For that, the manager needs to know every musician very well. How long will this specific musician need to record a new album? Does the other musician need silence in order to write new songs, or does he/she need new impressions to get inspired? How long can you make a tour before exhaustion will kick in?
The tour of Adele was obviously too long for her vocal chords, even though the management planned quite a lot off-days in between the shows. Even a manager can’t control everything. He/she can’t put the musician in a cage to prevent any harm.
Than there is the musician him/herself, of course. As a musician, you are responsible for your own behaviour, just like every other person. The choices you make will reflect on your health, physically and mentally.
If you choose to eat junk food all the time, you know that you are ruining your waste line and your heart. With taking care of your mental health it’s a bit more complicated, you have to know a bit about yourself.
My sister needs people around herself to feel comfortable, it gives her energy. I need time for myself, a walk in the woods to relax. You need to know what works best for you to relax, to get ready for a show, to get inspired. Still, as a musician you often can’t avoid the anxiety of live shows, or the ‘down’ after the adrenaline kick of a show, or the temptations of alcohol and drugs.
Set-up of the music industry
The set-up of the music industry makes it pretty difficult for anyone to take care of the mental health of a musician. As a musician, you are working for entertainment of others. Good contacts with friends and family play an important role in maintaining your mental health. But the irregular working hours for musicians make it difficult to maintain good relationships with people from outside the music industry.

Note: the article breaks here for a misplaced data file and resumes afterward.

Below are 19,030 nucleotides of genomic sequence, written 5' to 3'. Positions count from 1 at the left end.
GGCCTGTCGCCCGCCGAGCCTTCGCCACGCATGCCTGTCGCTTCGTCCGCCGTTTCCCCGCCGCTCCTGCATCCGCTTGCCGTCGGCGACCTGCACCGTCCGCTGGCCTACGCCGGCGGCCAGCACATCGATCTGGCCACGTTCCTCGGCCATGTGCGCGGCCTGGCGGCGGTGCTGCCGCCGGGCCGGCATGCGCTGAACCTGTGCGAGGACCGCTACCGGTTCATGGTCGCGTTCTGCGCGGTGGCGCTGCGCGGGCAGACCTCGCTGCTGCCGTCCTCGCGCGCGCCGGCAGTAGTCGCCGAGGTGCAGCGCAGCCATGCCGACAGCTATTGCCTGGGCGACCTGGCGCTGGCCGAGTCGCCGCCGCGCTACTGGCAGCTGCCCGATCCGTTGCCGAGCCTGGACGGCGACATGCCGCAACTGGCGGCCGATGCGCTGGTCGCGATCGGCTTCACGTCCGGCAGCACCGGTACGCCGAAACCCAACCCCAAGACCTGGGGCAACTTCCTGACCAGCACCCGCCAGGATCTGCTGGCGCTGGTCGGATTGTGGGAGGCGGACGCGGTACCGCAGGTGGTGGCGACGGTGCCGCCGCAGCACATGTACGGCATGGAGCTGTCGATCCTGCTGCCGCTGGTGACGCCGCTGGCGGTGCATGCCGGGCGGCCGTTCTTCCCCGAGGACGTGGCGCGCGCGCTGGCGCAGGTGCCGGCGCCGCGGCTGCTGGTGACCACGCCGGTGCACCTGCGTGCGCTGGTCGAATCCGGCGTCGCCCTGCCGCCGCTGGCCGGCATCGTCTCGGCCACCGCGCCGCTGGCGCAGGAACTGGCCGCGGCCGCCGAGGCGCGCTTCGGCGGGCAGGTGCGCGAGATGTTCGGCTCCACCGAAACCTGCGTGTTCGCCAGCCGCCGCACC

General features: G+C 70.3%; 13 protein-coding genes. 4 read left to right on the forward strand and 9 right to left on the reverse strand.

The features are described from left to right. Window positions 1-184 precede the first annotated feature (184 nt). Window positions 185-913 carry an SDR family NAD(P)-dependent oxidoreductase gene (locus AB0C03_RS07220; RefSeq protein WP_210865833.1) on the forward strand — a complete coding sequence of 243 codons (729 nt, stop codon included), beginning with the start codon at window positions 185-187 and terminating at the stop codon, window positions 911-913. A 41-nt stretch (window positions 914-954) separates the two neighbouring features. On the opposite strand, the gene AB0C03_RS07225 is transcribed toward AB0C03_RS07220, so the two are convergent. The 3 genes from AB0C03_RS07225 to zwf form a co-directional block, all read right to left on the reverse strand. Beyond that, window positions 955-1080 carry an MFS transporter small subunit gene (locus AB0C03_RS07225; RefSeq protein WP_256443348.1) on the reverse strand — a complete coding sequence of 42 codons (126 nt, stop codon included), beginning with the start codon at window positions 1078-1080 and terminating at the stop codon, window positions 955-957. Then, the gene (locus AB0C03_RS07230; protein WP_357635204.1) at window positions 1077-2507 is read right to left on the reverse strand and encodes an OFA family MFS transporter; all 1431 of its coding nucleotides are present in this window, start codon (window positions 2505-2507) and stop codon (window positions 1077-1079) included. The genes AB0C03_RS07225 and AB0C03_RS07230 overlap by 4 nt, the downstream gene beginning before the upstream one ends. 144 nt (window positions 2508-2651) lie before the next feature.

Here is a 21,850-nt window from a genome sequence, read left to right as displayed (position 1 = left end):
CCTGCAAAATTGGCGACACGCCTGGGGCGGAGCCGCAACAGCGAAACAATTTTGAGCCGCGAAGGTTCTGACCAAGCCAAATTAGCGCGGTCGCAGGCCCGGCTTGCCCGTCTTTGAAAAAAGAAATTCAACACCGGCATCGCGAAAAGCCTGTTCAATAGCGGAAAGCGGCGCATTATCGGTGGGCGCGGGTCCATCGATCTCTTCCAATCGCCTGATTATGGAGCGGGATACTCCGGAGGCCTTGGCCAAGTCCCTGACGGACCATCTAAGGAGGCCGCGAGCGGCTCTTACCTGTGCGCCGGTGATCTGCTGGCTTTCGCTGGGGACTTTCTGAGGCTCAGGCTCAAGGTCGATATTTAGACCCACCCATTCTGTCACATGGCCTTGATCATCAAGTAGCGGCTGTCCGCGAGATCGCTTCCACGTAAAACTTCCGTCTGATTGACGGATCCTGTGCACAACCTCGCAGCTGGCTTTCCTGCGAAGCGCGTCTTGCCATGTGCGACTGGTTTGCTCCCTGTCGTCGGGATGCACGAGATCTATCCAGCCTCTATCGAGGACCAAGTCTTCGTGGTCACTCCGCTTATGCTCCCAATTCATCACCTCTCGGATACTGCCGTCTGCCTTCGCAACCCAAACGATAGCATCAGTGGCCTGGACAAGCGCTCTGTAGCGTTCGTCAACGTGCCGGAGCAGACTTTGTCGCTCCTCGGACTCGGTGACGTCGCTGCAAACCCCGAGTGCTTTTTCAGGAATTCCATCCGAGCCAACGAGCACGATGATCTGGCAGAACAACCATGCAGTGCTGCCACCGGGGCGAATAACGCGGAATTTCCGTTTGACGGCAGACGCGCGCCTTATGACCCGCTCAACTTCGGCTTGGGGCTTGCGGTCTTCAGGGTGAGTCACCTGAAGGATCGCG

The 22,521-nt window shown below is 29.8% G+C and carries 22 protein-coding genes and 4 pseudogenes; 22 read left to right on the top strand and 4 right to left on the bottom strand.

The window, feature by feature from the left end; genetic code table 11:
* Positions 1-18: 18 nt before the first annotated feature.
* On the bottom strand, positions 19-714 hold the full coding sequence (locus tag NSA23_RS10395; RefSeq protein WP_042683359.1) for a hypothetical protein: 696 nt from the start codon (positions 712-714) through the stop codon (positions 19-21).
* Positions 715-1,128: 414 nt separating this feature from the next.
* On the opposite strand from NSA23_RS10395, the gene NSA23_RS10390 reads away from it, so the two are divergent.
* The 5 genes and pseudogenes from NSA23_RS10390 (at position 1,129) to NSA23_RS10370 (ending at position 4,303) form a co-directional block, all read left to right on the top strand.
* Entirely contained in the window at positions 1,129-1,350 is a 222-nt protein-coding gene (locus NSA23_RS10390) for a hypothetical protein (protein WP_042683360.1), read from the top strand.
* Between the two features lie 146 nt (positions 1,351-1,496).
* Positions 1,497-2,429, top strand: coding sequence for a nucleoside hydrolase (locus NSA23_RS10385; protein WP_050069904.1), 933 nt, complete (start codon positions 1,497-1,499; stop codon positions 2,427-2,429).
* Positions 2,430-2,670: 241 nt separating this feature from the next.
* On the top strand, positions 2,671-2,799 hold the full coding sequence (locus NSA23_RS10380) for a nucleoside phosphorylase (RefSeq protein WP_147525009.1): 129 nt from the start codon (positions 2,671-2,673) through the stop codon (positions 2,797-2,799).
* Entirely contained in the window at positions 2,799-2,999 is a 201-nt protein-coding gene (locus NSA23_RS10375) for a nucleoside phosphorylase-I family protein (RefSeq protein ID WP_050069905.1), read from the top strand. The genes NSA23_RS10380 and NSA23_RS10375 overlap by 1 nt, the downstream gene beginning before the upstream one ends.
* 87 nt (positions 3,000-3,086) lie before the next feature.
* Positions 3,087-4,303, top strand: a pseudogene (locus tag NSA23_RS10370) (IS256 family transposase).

Every psychologist would recommend a regular life with good routines to support your mental health. As a musician you know how difficult it is to incorporate it in your irregular life. Many musicians don’t even realize, that they are more vulnerable for mental health problems than other people. Fortunately, in the last year this subject has been discussed in public more often.
Who is responsible?
In the end, I think that it’s down to you as the musician again, to take care of your mental health. The music industry has a role to play in this as well.
Even tough the music industry is not responsible, it can play a role in supporting you in taking care of your mental health. The music industry can create the right conditions to make it easier for musicians to take care of their mental health.
It could start as simple as promoters offering a cheerful dressing room with a window for daylight, one of the things you can do against depression, or labels realizing that healthy musicians make even better albums, or managers empowering musicians in taking care of themselves and of their mental health.
Do you think the music industry can support musicians in taking care of their mental health?
Please share your ideas and good practice here.